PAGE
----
The Gálvez González family spent a great deal of time and care meticulously perfecting the quality of their Arbequina olive oil to match that of their world-class Picual olive oil. This new oil from Oro Bailen is already impressing people who are familiar with top quality EVO’s.  This Arbequina oil delivers aromas of tropical fruits, banana and sweet almond. It is incredibly balanced in fruitiness and pungency and is the perfect oil to complement lighter dishes such as white fish, steamed vegetables, green salads and is even ideal for desserts and fruit salads.  Great olive oil doesn’t mask the flavour of the food, it brings the flavour out, and just like Oro Bailen’s award-winning Picual EVO the Arbequina has already won seven awards from around the world in 2019.

Buying these two Olive oils
At the date of publishing this post in October 2019, both of these olive oils are available on at various sites on the internet at around £16 plus delivery. Prices do change so shop around but I used the Artisan Olive Oil Company

Factory Oro Bailen shopVisiting Oro Bailen
If you are planning a trip to the Andalusia region of Spain then perhaps it’s worth a tour of the factory.  They are available on weekdays, beginning with an introduction to the world of the olive oil, a guided tour of the mill, where the extra virgin olive oil production process is explained, from the fruit harvesting, cleaning, beating and extraction, to the storage and bottling.  The approximate length of the tour is 60 – 90 minutes.   You do need to phone +34 953 548 038, +34 682182132 or email turismo@orobailen.com at least 48 hours in advance. Oro Bailen also has a rather impressive shop where you can view a whole range of their oils marmalades and oil pearl capsules after your tour.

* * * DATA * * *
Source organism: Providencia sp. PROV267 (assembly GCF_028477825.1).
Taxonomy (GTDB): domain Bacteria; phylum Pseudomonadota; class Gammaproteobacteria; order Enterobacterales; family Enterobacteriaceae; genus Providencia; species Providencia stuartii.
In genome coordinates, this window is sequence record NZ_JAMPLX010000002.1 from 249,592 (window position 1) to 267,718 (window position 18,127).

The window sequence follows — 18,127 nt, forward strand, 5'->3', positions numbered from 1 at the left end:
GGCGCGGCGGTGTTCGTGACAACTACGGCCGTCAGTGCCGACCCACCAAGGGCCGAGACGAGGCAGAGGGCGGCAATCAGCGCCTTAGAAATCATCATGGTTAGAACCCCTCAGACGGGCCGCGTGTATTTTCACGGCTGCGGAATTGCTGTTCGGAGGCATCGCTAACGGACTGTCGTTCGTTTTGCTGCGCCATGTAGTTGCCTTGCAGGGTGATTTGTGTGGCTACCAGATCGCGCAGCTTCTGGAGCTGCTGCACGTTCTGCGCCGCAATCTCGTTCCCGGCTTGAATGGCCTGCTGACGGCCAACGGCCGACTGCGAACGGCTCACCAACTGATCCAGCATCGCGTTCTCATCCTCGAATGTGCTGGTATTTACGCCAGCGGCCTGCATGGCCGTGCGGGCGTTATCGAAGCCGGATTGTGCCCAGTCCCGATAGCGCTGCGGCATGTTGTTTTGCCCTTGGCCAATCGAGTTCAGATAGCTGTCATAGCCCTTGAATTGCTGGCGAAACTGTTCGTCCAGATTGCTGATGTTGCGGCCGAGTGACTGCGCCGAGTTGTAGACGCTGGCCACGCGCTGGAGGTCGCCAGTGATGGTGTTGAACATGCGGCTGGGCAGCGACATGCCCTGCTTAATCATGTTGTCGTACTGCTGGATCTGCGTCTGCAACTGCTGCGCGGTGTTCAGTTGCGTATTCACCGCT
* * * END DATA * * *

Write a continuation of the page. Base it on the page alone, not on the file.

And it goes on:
May 2020 update: 
Congratulations to Oro Bailen for winning 4 gold medals at the 2020 NYIOOC competition (New York International Olive Oil competition), which is the world’s largest and most prestigious olive oil contest  If you click on the photo it will take you to a list of some of awards Oro Bailen has won.

© Kevin Ashton 2019 all rights reserved

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12 thoughts on “Oro Bailen Olive Oils

  1. Great article. I was in Northern Spain last month and I would have loved taking a tour of how olive oil is made.
    We have places here in Northern California to check out too, so I may make an appointment to do that.
    When my husband and I were in Tuscany in July we purchased olive oil from Familia Buccaletti. It’s delicious and I love using it when I cook.

    Liked by 2 people

    1. Thank you Teri, it is always good to hear from you. When I was working in the US, home grown olive oil was not widely used, but now I hear very good things about it.
      I just wish the best US EVO’s were easy to buy over in the UK. I do hope you will share your thoughts about American olive oil on your blog.
      Best Wishes

      Liked by 1 person

  2. A very interesting and informative article but I was wondering Chef, does the colour of the olive oil bottles have any significance? Why not just put them in clear bottles?

    Liked by 2 people

    1. Hi sailorfusion and thanks for your question.
      The reason olive oil is put into dark glass bottles is to help to keep out the light and help preserve the quality for longer. It is important to store your olive oil away from the heat again to prolong shelf life and prevent it from going rancid. Rapid temperature changes to any oil could shorten its shelf life.

      Liked by 1 person